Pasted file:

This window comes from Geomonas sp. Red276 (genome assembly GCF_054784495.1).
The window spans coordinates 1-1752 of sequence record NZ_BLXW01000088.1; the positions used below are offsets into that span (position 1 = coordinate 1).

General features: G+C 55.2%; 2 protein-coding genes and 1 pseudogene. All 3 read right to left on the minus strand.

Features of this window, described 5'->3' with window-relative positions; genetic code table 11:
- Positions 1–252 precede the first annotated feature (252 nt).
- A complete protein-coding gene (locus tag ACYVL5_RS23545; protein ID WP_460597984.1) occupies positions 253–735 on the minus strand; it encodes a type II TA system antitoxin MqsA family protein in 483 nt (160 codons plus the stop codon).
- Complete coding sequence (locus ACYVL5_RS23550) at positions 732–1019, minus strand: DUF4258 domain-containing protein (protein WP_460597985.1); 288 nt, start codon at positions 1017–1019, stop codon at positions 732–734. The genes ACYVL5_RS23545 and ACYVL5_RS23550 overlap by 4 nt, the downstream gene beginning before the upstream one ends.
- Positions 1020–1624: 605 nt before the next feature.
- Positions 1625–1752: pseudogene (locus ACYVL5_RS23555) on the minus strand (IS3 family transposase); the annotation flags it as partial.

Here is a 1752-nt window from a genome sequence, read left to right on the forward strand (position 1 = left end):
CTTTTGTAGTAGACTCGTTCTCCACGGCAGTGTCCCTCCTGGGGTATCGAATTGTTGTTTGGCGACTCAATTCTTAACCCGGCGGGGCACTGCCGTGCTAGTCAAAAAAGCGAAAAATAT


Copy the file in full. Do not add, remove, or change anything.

This window comes from Geomonas sp. Red276 (genome assembly GCF_054784495.1).
The window spans coordinates 1-1752 of sequence record NZ_BLXW01000088.1; the positions used below are offsets into that span (position 1 = coordinate 1).

General features: G+C 55.2%; 2 protein-coding genes and 1 pseudogene. All 3 read right to left on the minus strand.

Features of this window, described 5'->3' with window-relative positions; genetic code table 11:
- Positions 1–252 precede the first annotated feature (252 nt).
- A complete protein-coding gene (locus tag ACYVL5_RS23545; protein ID WP_460597984.1) occupies positions 253–735 on the minus strand; it encodes a type II TA system antitoxin MqsA family protein in 483 nt (160 codons plus the stop codon).
- Complete coding sequence (locus ACYVL5_RS23550) at positions 732–1019, minus strand: DUF4258 domain-containing protein (protein WP_460597985.1); 288 nt, start codon at positions 1017–1019, stop codon at positions 732–734. The genes ACYVL5_RS23545 and ACYVL5_RS23550 overlap by 4 nt, the downstream gene beginning before the upstream one ends.
- Positions 1020–1624: 605 nt before the next feature.
- Positions 1625–1752: pseudogene (locus ACYVL5_RS23555) on the minus strand (IS3 family transposase); the annotation flags it as partial.

Here is a 1752-nt window from a genome sequence, read left to right on the forward strand (position 1 = left end):
CTTTTGTAGTAGACTCGTTCTCCACGGCAGTGTCCCTCCTGGGGTATCGAATTGTTGTTTGGCGACTCAATTCTTAACCCGGCGGGGCACTGCCGTGCTAGTCAAAAAAGCGAAAAATAT